As well as this, the keyboard features the three macro button modes, (M1, M2 and M3) per profile, allowing you to have 9 macros per mode, allowing for a total of 27 macros per profile. This is a decent amount, not quite as many as the G510 but 54 was far too many for me! Macros can easily be configured by pressing the MR button next to the M1, M2 and M3 buttons. When the user presses this button, the keyboard begins to record the key presses made by the user until the MR button is pressed again.
The keyboard features media controls and that famous Logitech volume scroller (one of my favourite features of the G510 I currently own). The media buttons feature play/pause, stop, forward, back and mute.
It also features a Gaming Mode button which switches off those Windows keys on the keyboard so when you are gaming you won't accidently lean on or press on one accidentally and minimise the whole window, or worse crash it (some games I've played have this problem).
Unlike my previous G510 this keyboard does not feature a built in soundcard, nor does it feature built in memory - something I will miss from my G510, but not greatly (you'd probably not be taking this keyboard around the place anyway since it's quite heavy). On top of that there is no a built in USB passthrough port that some of it's competition have.
In comparison to the Spark
The Logitech Orion Spark G910 is the older, original version of the Logitech Orion Spectrum G910 and as such a lot has changed. Logitech themselves acknowledged the flaws:
You spoke, we listened! The new G910 Orion Spectrum RGB Mechanical keyboard only available at Best Buy!
The key caps have dropped the concave design that was featured with the Spark and moved back to a more traditional design for the keys. The keys also are more consistent and do not randomly switch between concave and normal. No, the key caps feel entirely normal.
I talk primarily about the keys themselves changing, but the other change is the main reason for me choosing the Spectrum over the Spark and that's the uniform wrist rest. With the Spark (pictured) Logitech included two wrist rests, but neither looked too comfortable (personally). Now the wrist rest has been redesigned and follows a more uniform design that doesn't get smaller as you go more towards the right hand side.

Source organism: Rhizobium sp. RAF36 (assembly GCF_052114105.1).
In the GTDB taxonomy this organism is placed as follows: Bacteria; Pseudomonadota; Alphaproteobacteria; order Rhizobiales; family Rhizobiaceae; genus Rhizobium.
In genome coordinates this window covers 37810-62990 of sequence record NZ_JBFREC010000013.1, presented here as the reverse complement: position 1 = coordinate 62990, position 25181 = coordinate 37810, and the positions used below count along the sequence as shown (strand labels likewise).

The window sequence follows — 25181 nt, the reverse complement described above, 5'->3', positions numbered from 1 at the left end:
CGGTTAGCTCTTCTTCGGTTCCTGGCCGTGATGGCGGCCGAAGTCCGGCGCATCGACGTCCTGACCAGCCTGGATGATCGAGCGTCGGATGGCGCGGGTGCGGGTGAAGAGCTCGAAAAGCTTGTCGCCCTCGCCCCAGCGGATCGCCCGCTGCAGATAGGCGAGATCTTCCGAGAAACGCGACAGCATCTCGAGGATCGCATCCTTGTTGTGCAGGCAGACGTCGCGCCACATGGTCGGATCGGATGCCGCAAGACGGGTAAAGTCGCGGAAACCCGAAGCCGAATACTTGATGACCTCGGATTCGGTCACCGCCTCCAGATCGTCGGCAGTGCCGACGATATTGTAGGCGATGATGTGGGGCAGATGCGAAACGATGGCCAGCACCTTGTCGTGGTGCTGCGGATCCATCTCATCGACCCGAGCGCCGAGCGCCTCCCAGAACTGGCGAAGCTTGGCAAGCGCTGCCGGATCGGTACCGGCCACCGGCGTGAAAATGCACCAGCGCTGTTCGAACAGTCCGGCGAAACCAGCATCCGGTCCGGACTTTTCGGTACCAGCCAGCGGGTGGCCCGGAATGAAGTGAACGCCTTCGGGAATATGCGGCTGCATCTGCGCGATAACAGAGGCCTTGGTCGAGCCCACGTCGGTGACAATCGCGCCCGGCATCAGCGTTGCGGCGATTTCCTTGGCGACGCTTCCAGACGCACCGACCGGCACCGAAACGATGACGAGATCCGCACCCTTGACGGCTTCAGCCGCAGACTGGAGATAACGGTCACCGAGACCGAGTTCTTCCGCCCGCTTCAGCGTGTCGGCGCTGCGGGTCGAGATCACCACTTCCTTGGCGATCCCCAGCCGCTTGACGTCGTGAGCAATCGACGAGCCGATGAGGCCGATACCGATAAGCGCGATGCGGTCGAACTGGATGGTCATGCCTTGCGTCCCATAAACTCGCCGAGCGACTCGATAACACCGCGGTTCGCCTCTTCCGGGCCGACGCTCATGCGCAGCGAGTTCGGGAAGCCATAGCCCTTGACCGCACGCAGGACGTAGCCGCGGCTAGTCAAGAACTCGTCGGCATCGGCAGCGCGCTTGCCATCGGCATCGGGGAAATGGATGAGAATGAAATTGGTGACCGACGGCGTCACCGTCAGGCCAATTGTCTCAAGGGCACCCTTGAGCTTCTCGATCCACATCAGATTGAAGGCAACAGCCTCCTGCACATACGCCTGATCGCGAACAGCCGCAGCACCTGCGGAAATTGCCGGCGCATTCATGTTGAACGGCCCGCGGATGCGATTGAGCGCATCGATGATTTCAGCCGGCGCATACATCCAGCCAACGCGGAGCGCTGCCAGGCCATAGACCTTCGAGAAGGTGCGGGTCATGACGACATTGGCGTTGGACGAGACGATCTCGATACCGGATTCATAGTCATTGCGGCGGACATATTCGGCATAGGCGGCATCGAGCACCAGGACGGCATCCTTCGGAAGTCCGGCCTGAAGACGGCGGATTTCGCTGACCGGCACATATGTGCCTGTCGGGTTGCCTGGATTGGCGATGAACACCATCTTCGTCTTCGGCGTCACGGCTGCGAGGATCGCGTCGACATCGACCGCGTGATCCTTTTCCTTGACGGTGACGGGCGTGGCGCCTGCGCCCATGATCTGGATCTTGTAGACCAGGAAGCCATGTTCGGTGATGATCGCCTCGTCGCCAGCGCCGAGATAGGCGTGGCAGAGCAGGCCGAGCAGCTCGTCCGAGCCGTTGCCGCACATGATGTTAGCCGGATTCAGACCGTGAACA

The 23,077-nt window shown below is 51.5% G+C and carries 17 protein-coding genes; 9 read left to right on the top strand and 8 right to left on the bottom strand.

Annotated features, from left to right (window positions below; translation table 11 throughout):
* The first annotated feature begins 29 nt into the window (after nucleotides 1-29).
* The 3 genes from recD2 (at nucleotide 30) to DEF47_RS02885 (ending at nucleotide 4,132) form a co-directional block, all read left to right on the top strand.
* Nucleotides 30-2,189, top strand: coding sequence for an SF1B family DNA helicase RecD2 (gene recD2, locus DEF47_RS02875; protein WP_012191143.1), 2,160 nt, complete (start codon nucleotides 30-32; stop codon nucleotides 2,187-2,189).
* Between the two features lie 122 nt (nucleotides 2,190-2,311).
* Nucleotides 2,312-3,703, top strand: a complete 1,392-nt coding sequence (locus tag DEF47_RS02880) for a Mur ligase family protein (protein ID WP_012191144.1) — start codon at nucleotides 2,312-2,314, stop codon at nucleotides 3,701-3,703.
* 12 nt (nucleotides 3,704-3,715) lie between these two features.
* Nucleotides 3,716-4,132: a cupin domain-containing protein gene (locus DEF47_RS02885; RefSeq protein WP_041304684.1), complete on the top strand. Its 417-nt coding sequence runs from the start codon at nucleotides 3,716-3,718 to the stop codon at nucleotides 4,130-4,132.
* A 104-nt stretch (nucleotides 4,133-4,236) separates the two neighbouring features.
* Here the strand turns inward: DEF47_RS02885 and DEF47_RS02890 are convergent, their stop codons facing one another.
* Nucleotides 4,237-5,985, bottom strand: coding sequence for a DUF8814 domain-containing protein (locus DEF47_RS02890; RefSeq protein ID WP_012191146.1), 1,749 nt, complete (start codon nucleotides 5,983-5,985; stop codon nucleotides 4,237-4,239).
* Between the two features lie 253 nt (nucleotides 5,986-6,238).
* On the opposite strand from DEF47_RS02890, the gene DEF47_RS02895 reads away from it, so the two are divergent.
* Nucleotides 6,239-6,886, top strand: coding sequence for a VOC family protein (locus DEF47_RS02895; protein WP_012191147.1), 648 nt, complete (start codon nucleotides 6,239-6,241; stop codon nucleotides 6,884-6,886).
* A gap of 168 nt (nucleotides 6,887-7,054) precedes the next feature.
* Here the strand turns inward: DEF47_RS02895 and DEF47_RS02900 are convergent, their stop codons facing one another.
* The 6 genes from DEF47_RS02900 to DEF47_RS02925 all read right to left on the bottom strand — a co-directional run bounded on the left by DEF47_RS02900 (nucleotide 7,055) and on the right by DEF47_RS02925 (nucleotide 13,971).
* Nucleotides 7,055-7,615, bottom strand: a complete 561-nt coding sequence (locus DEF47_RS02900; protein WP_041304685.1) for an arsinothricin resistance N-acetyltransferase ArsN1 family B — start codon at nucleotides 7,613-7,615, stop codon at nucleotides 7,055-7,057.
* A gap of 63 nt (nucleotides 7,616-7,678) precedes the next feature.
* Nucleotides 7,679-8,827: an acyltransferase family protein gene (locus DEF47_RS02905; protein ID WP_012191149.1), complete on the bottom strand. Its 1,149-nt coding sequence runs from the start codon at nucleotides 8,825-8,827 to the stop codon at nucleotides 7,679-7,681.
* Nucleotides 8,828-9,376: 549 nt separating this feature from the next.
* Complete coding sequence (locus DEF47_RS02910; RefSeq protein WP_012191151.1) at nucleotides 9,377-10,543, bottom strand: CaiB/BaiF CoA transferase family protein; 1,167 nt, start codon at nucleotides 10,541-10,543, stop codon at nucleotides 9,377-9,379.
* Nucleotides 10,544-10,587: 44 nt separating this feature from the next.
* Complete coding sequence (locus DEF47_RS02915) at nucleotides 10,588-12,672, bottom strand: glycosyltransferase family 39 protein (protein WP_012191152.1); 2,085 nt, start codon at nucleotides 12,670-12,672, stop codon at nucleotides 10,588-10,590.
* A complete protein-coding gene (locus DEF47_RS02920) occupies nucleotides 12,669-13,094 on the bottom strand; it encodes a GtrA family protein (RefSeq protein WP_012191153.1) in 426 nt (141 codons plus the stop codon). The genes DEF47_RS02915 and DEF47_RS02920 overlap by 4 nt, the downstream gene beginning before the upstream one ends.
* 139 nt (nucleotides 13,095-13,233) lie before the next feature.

I think both of these improvements are considerable and for me, personally, why the Spectrum is a better choice. I will point out, speaking with a friend who also likes his gaming hardware, we found some disagreement. Whilst I preferred the Spectrum's uniform wrist rest and normal key caps, he preferred the Spark's big wrist rest and concave key caps. I think the differences between the two should be an improvement based only on your own opinion, since I realise that some people like the concave caps. On the subject of that, Logitech sells the replacement caps online, if you so wished to mix things up a bit.
The actual G key on the keyboard, that is the one next to F and H, no longer has the Logitech G symbol on it but has a more original G on it.
More information can be sourced from here.
The main criticisms of this keyboard are the lack of the USB passthrough, which would have been a nice option and very useful for when you need to charge your smartphone in the Arx dock. Audio passthrough is not a problem for me and many others since I have an easily accessible audio jack on my display anyway, and because most people are moving to USB audio rather than the 3.5mm jacks.
My second criticism also is a criticism of the G510 that I would have thought would have been fixed. That is the brightness button on the keyboard does not allow you to adjust the brightness level of the whole keyboard. Why would you do this again Logitech?! It seems ridiculous that this is still not a feature of the keyboard.
The final criticism I have of this keyboard is the lack of replaceable key switches. The Romer-G key switches are not designed to be replaced. This to me is the biggest problem with this keyboard.
This keyboard is without a doubt one of the best keyboard I have ever used. There is no doubt I am very happy with this keyboard, and in comparison to the Spark, the Spectrum offers a much better design and fixes a lot of issues. This keyboard is somewhat expensive at an RRP of £159.99 but I got mine and an extended warranty for £127.00. Whether or not it is worth it is up to you.
Logitech are an amazing bunch who actually listen and have listened to fans about the Spark and made the Spectrum even more amazing than the Spark as the result of this. Thank you Logitech!
The Romer-G mechanical switches of this keyboard feel nicer than the Cherry MX switches of the SteelSeries 6GV2 which I decided to compare this to, but the fact that the switches cannot be replaced is one of the main flaws of this keyboard.
None the less, this is a small problem that if you can live with this, then this keyboard is one of the best keyboards in general. I would strongly recommend the Logitech G910 Orion Spectrum.
- The keys have a great feel to them
- Mechanical design
- The Romer-G switches are incredible
- Amazing RGB lighting - better than any competition
- Media keys
- Single USB port for both power and data and no external power supply needed
- 27 programmable macro keys
- The Logitech Gaming software for controlling the keyboard has a variety of useful features
- Somewhat expensive
- Key switches cannot be replaced
- No brightness level switch (on or off only)
- No USB downstream ports
- The Logitech Gaming software still has some issues